Our downstairs bathroom is a magical place inside a magical place. When we first decided to move into this little cottage, I had some major decorating concerns. I loved having a downstairs bathroom, but the thought of someone leaving the bathroom door open and even (gasp!) the toilet lid up with a view from our kitchen table literally kept me up at night. I’m a bit of a feng shui freak because I am so sensitive to energies that I really need a beautiful, well designed and ordered space in order to function. I gave so much attention to the poor toilet that the poor thing actually clogged up during our second phase of move-in. It turned out not to be just the toilet itself but the entire line to the street, which hadn’t been flushed in who knows how long, since this renovated property was formerly the neighborhood blight.
When David mentioned to me that my thoughts had manifested a pretty severe plumbing problem, I realized I needed to make peace with the downstairs bathroom. I apologized to the toilet. I put kyanite in the bathroom to help bridge above and below and to help “the little bathroom that could” live up to the rest of the house’s potential for delight. The plumbing still didn’t work, so I upped the ante. I agreed to make this downstairs bathroom the most magical, childlike place in the entire house — quite a tall order, because we live in a faery cottage, complete with faery doors, lots of plants, crystals and painted portals. But I do live by the Faery Rule, “A person’s word is bond,” so I set about creating this space.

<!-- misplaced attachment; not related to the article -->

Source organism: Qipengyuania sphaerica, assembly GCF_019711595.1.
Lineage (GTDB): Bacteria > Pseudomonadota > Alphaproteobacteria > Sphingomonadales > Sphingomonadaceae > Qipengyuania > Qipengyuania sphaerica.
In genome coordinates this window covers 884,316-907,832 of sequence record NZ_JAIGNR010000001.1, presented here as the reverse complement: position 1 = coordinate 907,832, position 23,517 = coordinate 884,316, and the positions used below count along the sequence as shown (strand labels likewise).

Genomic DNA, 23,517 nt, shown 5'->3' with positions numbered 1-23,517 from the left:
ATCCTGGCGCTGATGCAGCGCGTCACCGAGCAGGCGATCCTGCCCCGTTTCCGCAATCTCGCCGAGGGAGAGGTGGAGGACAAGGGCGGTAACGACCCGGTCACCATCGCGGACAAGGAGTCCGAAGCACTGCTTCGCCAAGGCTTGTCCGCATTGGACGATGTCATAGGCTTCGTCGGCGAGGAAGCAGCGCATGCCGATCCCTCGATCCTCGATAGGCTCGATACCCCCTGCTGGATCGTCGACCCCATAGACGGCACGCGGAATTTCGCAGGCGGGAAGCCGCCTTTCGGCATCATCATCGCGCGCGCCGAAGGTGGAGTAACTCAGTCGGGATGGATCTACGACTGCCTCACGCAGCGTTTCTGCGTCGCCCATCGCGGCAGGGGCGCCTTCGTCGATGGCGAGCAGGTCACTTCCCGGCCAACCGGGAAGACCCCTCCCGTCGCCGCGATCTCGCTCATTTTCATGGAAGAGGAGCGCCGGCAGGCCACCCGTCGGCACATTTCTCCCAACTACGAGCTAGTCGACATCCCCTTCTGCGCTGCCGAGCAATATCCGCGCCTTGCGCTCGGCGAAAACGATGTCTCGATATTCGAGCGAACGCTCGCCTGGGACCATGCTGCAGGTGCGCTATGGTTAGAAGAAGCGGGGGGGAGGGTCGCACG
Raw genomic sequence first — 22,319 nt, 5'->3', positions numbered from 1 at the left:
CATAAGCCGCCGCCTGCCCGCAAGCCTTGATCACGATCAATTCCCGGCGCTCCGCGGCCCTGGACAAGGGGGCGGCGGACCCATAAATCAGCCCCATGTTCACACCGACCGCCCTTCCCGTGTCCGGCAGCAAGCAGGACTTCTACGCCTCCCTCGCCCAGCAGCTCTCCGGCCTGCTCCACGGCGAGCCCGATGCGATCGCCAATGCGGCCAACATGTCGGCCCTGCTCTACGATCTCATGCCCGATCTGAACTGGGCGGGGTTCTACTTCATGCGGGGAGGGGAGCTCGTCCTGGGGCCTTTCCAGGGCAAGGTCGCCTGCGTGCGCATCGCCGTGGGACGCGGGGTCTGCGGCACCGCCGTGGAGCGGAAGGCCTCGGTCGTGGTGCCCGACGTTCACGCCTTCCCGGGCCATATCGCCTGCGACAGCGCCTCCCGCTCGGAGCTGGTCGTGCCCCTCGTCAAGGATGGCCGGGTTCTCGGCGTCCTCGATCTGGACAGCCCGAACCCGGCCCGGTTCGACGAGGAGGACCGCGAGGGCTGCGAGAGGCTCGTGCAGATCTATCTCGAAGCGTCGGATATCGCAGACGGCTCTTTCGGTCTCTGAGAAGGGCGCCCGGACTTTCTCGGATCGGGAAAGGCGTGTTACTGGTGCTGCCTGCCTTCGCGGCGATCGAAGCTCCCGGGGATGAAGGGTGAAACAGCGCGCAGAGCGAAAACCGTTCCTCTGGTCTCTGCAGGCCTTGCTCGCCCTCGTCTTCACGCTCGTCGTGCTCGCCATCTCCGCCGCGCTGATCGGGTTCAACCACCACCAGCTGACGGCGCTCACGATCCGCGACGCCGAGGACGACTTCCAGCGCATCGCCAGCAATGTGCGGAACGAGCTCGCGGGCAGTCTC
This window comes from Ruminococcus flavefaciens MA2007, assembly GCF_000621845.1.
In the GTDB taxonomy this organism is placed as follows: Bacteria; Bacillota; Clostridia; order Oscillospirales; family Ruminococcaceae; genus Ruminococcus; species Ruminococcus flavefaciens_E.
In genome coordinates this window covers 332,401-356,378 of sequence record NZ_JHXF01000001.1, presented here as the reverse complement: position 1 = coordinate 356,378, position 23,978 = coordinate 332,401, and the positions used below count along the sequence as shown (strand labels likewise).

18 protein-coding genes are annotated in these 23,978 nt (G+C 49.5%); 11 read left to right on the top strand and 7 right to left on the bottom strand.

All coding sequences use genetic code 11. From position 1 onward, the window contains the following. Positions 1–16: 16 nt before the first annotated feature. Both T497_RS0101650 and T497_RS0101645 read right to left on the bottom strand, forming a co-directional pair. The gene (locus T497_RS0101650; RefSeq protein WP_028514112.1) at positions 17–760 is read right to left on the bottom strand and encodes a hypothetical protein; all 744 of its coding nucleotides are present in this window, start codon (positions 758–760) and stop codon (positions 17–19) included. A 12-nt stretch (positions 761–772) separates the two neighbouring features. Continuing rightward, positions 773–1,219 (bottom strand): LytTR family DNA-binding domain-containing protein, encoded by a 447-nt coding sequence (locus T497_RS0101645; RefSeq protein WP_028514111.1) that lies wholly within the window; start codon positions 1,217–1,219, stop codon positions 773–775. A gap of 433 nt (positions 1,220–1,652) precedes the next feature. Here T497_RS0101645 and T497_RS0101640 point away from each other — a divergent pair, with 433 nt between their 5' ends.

I hung a beige curtain outside the bathroom door so that at no time could I ever see the toilet from the kitchen. I hand wrote and framed a sign to please close the lid before flushing. I put ivy in there because I heard that ivy purifies bathroom germs in a matter of minutes. I had already leaned Door Number 9 in the corner, but I set about hanging whimsical paintings by myself, my friend Tania Marie, my nephew, and a sun wearing sunglasses, painted by a young boy (now teenager) whom David had taken under his wing in Madison. People giggle when they go in that room, because the curtain makes things dramatic, and then they’re met with walls full of embroidered or painted childlike delights.